But Porkchop’s elimination spelled trouble in her real life. When she returned home to North Carolina, she was confronted by the owner of Legends, a gay nightclub in Raleigh that she worked at, who told her that she had made a mistake by appearing on the show, and eventually fired her. “He told me that I had made a horrible career decision, that it was going to be the worst thing I'd ever done,” she says. “So no, my RuPaul experience initially was not positive.”
Over the next few years, life wasn’t easy for Porkchop. She moved to Los Angeles in search of auditions and opportunities to do more television. But she says that Drag Race, at the time, was still seen as just another silly reality television show that wouldn’t break through to key audiences, including the gay community.
Part of the show’s struggle for its first three seasons, Porkchop says, was that it didn’t have to support of the national pageants, like Miss Gay America, Miss Gay USofA, or Miss Continental. “None of the national promoters wanted to accept the show, because that would be reaching into their pockets and taking money from their income,” she says. “And so, the first two or three years of the show were an uphill battle.”
But something changed in 2012. When the fourth season of the show aired, Porkchop noticed a demonstrable shift in the way that people talked about Drag Race. Maybe it was the new cast of characters, maybe it was increased production value. But one thing is for sure to Porkchop — season 4 is where the show became what it is today. “People really found out about it and really started enjoying it — that's when things turned around,” she says. “And when things turned around, they turned around forever it seemed.”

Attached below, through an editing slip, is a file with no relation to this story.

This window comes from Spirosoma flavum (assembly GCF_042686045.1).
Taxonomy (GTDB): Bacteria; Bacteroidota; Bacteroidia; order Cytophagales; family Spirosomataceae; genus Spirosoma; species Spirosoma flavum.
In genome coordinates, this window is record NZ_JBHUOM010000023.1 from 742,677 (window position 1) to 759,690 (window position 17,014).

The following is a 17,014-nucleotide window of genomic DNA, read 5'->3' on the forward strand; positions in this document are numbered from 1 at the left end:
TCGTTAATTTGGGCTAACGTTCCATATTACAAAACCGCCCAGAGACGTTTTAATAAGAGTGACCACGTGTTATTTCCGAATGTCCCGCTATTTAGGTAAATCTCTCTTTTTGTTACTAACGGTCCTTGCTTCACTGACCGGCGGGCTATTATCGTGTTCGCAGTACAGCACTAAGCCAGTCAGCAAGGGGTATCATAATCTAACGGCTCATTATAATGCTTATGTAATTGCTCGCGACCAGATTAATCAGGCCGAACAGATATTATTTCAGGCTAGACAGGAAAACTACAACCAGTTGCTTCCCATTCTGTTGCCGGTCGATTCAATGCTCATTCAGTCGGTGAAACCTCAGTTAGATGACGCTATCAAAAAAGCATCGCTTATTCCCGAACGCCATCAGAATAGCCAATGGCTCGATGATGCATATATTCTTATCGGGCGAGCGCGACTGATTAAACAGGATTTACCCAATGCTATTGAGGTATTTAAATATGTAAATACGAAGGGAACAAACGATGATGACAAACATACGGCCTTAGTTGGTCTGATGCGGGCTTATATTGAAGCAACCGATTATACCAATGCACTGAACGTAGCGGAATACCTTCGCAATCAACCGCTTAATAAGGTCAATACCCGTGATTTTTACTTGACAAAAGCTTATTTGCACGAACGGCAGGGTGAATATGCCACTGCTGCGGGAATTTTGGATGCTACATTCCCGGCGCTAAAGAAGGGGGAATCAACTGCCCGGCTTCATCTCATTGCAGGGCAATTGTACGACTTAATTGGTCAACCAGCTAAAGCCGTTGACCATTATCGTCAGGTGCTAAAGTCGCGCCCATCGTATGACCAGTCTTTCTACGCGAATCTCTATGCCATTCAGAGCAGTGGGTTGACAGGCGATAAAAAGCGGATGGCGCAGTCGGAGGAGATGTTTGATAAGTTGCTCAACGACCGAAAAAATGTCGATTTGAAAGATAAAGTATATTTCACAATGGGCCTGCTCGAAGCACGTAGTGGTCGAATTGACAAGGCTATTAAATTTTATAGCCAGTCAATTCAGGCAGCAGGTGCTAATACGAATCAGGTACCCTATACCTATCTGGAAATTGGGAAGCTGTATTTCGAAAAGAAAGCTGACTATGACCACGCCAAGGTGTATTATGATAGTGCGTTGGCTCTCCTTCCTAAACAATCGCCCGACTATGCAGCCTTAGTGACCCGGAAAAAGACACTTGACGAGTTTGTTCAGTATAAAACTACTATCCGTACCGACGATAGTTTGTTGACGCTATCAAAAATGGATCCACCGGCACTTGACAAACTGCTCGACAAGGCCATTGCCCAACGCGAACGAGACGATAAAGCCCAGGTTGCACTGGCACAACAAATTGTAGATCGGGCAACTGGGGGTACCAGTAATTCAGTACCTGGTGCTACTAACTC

Suddenly, Porkchop was attending red carpet events for the show (and subsequently being famously called on by RuPaul during events), getting photographed by some of the best photographers in the country, traveling around the world to perform and even dancing on stage with Miley Cyrus at the 2015 VMAs. It was a dream come true.
But still, Porkchop wants the chance to get to show America exactly what it is she’s capable of, which is why she’s been publicly vying for a spot on RuPaul’s Drag Race All Stars. She confirmed that she is not one of the queens appearing in All Stars 4, much to her own disappointment. “I'm taking this opportunity to once again ask [the producers]: what are you waiting for?” she said. “What have I got to do, stand on my head and do drag? I don't get it!”